Annette Tofaeono (Ngāpuhi) has a background in tourism, which you might think is a long way from a high-level position in education.
After leaving high school in Tokoroa at 16 and doing a hairdressing course, she quickly moved into hospitality, working for several international hotel chains. She worked in many areas, including training and development, and climbed the staff ranks to become a workplace assessor.
“It was my husband who encouraged me to take the training side further, and when a hospitality tutoring role was advertised, I applied and got it, which took me into the education sector. It made sense in a way, because hospitality is all about people, learning how to relate to people and how to read them.”
Annette spent six years with NZMA, a private training establishment, and at the same time studied for national certificates in adult education and adult literacy education. She then enrolled at the University of Waikato – the first in her family to study at university – and studied a Diploma in Education and became a team lead for the NZMA national literacy team.
“When I completed the last paper for my diploma, my lecturer asked me what I planned to do next and suggested I do a Master of Education. I was hesitant, but my lecturer recognised that I was capable,” Annette says. She changed jobs, joining Te Wānanga o Aotearoa (TWoA) as a Subject Matter Expert for Literacy and Numeracy. TWoA supported her through her study, for which she is very grateful.
Annette’s thesis subject was The challenges faced by tertiary educators wanting to better support learners with literacy difficulties. She could see first-hand that many students struggled with literacy, often having dyslexia or were neuro-diverse, but she could find little information available to help tutors improve those students’ learning outcomes.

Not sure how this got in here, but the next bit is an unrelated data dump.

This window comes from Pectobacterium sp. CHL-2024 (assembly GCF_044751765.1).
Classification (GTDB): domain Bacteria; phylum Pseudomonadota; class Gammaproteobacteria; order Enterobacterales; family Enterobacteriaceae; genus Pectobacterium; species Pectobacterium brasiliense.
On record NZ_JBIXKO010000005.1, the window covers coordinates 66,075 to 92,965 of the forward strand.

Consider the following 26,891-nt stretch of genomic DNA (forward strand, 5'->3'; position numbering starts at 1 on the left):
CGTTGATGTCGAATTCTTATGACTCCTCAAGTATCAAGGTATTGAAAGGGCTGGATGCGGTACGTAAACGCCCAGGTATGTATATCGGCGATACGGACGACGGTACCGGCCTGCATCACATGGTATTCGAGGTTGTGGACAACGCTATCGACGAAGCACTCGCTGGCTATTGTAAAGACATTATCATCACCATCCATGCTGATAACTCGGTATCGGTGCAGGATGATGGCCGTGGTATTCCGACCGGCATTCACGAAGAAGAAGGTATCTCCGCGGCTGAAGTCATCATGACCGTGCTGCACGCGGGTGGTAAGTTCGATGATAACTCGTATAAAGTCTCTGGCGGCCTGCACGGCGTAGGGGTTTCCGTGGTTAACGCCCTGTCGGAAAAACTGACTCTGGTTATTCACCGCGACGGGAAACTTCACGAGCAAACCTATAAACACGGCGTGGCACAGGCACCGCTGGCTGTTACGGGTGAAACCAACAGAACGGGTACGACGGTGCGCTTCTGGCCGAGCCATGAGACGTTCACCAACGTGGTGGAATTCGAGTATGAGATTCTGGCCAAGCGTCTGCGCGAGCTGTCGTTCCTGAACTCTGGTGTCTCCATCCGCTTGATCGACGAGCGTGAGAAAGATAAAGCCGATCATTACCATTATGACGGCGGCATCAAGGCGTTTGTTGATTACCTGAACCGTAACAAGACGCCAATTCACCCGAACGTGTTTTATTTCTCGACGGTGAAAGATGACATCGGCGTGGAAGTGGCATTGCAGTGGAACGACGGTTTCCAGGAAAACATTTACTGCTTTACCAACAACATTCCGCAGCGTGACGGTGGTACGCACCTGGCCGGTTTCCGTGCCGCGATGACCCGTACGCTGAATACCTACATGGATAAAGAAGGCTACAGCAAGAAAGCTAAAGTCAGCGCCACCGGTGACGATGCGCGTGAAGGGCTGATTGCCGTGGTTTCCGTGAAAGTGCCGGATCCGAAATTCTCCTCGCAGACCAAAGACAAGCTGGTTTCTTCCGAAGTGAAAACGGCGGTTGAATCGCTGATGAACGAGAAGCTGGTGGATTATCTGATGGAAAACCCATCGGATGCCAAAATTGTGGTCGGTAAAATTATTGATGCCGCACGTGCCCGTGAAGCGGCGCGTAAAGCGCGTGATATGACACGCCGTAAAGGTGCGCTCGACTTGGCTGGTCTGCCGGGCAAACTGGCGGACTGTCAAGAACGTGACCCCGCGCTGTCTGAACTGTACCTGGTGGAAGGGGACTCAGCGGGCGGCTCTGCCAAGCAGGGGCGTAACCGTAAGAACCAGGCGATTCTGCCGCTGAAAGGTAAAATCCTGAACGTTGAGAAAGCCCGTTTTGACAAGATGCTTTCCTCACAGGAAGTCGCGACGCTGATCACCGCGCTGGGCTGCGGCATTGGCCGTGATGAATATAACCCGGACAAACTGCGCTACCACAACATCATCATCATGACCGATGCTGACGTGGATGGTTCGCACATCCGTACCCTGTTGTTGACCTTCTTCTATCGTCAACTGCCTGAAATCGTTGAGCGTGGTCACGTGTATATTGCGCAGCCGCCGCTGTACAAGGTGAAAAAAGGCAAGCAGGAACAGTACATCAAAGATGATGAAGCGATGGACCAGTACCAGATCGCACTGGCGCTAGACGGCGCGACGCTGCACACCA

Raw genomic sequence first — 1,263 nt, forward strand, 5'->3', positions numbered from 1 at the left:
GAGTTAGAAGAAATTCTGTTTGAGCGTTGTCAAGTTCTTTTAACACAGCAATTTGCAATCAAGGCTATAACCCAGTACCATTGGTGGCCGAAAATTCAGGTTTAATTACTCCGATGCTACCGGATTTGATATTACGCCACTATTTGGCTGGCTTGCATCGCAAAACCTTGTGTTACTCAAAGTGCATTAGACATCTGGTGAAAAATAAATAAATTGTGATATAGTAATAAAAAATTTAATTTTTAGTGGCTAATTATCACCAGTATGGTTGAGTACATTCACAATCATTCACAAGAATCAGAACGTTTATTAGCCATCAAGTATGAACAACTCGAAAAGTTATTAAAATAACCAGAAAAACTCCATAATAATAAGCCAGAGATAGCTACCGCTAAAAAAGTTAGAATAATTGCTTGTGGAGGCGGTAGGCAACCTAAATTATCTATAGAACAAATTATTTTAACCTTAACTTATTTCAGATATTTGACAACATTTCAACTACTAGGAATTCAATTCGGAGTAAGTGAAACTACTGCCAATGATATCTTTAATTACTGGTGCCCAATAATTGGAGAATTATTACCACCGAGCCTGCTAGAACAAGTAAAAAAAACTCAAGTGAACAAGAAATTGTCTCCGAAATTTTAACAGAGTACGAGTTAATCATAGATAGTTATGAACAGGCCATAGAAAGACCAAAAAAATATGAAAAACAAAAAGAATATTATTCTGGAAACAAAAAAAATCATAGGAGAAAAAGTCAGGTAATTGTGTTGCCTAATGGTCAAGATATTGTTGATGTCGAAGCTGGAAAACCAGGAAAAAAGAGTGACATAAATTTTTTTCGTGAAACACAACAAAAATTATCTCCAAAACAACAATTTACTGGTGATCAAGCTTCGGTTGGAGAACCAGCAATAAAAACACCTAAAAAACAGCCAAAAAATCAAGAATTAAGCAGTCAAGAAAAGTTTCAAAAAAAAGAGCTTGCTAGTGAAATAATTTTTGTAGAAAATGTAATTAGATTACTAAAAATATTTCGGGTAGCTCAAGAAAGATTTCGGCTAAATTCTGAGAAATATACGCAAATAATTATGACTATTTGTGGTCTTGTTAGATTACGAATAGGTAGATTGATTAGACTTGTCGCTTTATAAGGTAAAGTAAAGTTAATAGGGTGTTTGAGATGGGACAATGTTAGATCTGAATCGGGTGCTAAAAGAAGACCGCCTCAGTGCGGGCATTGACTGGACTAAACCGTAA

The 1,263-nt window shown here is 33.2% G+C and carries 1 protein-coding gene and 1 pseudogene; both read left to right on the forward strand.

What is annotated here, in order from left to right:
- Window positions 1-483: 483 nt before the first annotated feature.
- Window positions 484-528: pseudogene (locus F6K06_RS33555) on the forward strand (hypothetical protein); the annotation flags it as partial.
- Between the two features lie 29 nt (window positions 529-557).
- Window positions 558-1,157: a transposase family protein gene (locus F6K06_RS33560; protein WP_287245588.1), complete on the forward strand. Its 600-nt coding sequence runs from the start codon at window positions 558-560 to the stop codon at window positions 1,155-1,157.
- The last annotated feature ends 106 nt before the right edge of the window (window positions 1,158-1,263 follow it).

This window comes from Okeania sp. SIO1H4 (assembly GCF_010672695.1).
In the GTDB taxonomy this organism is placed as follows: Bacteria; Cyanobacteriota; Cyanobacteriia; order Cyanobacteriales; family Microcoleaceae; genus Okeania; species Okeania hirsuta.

“I found doing my masters tough – it was very challenging,” Annette says. “But I think because I was passionate and interested in what I was doing and could apply it straight into my work, I kept going. Dr Sue Dymock, my supervisor, was fantastic. I learned so much.
“The great thing was I could learn and practice simultaneously – everything I was doing made sense. What I was learning could be seen in the students that we had.”
She says sometimes students open up and say how good it was that someone understood them. “I think the big moment came when one of my students was going to talk about his learning difficulties – a guest speaker in my class of tutors – and he asked if he could bring his dad and step mum along. It was emotional, there were tears, but he felt worthy and included, and it gave him confidence.”
Annette could see that the work she was doing was meaningful and life changing. “But I saw there was so much more we could do. It was really about the small changes making a huge difference,” she says.
Clearly, there were gaps in the knowledge, and while working at TWoA Annette developed a literacy qualification, “He Rautaki Ako (Māmā)”, which teaches educators strategies for supporting learners with literacy difficulties and embeds cultural competency with Indigenous pedagogy throughout. It’s a 12-week course worth 20 credits that people can complete while working. “It’s a unique qualification, and developing this programme was a great experience,” she says.
Last year Annette started a new role at Ako Aotearoa, co-leading “two significant and much-needed initiatives”, the New Zealand Dyslexia-Friendly Quality Mark (DFQM) and the Tapatoru Ako Professional Practice Award.
The DFQM has been developed to instigate positive change in tertiary education settings. It increases inclusivity for adult learners with dyslexia and promotes an educational experience with appropriate support measures during their learning journey.
The second initiative is a professional development tool that takes a whole organisation approach to capability building. It is grounded in mātauranga Māori and looks at tertiary educators’ current values, knowledge and practice. “Tapatoru is relevant to all educators and applies to any level of teaching. It could be a real game-changer for the sector in better understanding our learners’ needs.”
Annette says she learned valuable lessons while studying at Waikato – particularly to follow her passion and believe in herself, be committed, work hard, persevere and develop resilience. “Think about your why; mine was to be a role model to my daughters, (both are now studying at Waikato) to represent my whānau, and wāhine Māori, and to learn and be qualified so I could contribute to positive change in society through my mahi and particularly advocate for those who are challenged in the current education system.”
And for Annette, the learning never stops. She recently completed a Level 4 Te Reo programme and is keen to continue learning te reo Māori and more about her whakapapa.